A Chip Off the Old Block
The expression “chip off the old block” has taken on new meaning. Scientists are using cells and tissue from the human body to create living 3D versions of human organs within see-through structures. These innovative ‘tissue chips,’ about the size of a thumb-drive, hold great promise for improving drug testing, researching diseases, personalizing medical treatment, and more. A few will soon be headed to the International Space Station (ISS), through a collaboration between the National Institutes for Health (NIH) and the ISS National Laboratory, in partnership with NASA.
Tissue chips can host different cell and tissue types and mimic the intricate biological functions and responses of full-sized human organs such as the lungs, liver, and heart. Cells grown in tissue chips behave more like cells of a real organ than do cells grown in static cell culture dishes. That’s partly because the chips can be interwoven with miniscule channels lined with thousands of living human cells through which air, blood, nutrients, medications, and the like can flow. Researchers can even introduce a disease like cancer into a tissue chip to study disease progression.
The space station is especially well-suited to advance research in this technology. Lucie Low is the Scientific Program Manager for the National Center for Advancing Translational Sciences (NCATS) at NIH. She explains:
“Microgravity causes changes in human physiology that directly translate to disease pathology here on Earth. In a couple of weeks in microgravity, we can model something that might take 10 or 15 years here on Earth to become even clinically relevant. So we can start understanding and uncovering disease pathologies much faster.”
Other tissue-chip-in-space study areas include respiratory system immune response, kidney function, blood brain barrier, musculoskeletal diseases such as osteoporosis, and immune system aging. Insights from these studies could help researchers understand diseases better, design treatments, and streamline testing of new candidate drugs.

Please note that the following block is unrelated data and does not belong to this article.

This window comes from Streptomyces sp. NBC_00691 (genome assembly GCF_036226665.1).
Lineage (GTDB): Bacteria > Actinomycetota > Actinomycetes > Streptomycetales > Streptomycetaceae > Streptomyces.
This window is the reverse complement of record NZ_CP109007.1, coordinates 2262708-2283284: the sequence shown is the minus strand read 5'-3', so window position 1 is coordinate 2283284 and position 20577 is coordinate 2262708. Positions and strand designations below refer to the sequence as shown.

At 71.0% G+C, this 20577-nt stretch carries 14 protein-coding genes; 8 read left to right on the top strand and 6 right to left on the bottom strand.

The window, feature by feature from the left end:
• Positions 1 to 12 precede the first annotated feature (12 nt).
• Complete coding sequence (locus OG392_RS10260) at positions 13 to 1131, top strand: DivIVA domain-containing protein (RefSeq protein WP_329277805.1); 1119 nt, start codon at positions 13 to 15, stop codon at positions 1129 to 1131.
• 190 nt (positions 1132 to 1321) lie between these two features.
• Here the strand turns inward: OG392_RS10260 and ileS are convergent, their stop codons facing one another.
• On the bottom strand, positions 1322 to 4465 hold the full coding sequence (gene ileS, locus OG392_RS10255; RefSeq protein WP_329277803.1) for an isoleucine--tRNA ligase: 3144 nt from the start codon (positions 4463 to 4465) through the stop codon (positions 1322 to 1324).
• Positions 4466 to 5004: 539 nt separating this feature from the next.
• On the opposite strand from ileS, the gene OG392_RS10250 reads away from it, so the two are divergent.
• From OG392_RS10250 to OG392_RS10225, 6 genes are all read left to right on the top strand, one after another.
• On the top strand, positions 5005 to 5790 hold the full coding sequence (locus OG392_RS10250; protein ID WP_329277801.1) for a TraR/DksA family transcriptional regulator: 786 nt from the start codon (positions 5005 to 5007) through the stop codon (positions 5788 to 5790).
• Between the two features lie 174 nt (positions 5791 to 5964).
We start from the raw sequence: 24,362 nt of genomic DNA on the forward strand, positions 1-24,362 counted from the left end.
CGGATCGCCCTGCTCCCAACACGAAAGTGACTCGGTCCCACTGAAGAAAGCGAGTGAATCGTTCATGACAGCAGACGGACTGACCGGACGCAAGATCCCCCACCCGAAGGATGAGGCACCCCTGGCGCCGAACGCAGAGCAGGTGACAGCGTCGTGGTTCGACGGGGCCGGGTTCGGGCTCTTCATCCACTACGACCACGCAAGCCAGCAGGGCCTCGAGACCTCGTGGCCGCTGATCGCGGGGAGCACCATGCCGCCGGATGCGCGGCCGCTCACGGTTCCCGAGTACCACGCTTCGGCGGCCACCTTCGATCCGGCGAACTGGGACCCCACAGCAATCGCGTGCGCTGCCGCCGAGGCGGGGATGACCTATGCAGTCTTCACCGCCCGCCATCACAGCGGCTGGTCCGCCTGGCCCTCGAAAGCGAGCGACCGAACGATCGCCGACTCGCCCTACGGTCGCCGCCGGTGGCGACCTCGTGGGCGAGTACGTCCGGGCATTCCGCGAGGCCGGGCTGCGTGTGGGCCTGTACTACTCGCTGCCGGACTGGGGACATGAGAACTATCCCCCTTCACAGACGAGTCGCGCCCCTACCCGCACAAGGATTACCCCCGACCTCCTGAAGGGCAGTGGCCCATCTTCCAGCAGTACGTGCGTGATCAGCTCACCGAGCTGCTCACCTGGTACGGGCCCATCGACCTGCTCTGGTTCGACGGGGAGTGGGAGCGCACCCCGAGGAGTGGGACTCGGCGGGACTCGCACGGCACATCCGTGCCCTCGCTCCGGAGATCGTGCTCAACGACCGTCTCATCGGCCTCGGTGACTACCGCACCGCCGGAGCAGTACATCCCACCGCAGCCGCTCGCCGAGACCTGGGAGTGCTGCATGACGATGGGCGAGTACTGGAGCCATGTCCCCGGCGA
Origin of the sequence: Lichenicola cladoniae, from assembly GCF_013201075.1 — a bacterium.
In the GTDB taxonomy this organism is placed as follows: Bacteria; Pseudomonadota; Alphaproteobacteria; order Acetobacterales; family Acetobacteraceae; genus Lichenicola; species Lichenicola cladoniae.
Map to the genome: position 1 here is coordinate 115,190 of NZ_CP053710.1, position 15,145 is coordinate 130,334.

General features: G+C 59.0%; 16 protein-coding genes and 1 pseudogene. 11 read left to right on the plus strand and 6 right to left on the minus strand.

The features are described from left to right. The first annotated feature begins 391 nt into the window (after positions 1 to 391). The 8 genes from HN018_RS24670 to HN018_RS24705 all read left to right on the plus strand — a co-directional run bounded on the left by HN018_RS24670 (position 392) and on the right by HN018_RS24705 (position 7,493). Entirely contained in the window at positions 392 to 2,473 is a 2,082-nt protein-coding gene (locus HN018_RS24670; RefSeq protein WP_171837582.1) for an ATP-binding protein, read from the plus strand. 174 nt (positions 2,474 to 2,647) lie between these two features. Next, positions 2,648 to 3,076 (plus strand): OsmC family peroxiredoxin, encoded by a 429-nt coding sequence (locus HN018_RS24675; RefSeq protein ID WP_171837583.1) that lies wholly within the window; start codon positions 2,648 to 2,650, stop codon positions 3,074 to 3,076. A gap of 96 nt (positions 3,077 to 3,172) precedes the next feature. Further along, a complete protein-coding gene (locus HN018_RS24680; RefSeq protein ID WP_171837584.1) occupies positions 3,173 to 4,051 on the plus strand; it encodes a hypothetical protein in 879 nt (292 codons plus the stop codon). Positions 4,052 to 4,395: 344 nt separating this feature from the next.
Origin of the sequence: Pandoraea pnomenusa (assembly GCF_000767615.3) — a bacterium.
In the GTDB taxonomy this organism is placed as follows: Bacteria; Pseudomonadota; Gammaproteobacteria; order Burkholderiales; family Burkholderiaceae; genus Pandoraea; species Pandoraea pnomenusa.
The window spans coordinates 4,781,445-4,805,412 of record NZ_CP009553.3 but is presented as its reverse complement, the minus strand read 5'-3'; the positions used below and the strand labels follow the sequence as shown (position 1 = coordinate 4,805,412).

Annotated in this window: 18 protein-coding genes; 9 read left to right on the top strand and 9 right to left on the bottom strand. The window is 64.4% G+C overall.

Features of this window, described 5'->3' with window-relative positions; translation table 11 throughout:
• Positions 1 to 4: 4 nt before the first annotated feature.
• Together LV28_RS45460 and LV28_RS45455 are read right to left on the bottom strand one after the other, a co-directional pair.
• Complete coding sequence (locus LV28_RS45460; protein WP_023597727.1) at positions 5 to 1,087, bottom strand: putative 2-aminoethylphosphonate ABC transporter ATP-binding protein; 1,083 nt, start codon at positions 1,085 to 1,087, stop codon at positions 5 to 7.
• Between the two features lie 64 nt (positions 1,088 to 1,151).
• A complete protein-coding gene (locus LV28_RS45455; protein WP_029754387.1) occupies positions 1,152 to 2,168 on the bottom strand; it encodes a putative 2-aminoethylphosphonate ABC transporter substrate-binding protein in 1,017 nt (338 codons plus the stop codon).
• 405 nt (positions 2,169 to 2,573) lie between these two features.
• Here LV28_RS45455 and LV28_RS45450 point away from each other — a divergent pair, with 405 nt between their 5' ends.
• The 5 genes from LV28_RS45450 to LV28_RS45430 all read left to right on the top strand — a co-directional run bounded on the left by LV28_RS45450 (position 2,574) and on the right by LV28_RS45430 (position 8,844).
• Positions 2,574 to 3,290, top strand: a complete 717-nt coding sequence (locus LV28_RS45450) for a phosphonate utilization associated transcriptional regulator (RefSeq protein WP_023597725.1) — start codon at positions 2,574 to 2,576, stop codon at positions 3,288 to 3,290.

In the future, tissue chips could also advance precision medicine -- customized health care with disease treatment and prevention that takes into account a patient’s genes, environment, and body. Every individual reacts differently to cancers, genetic disorders, and infections.
Low says, “Using tissue chips is a way to understand, in a tightly controllable model system, exactly what's happening to a specific person.”
This, in turn, could help researchers predict population responses.
She says, “We could use tissue chips to pinpoint what it is about a particular group that's making their cancers act in a particular way towards a particular drug, or what kind of drug might be more useful for one population than another.”
Scientists are even working on a ‘human-on-a-chip,’ in which tissue chips for various organs will be linked together to mimic whole body physiology. Researchers could then test potential effects of a substance like a drug across the entire body before testing in humans.
Low notes, “Essentially you throw all these cells together and provide them with the nutrients they need to ‘do their thing.’ It’s literally like taking a little bit of you, putting it into a ‘home away from home,’ letting the cells chat with each other, and looking at how they respond to different stresses and different drugs.”
Science truth can be stranger than science fiction.
To learn about science being performed on the space station, go to www.nasa.gov/iss-science.
For more on scientific advancements both on and off Earth, visit science.nasa.gov.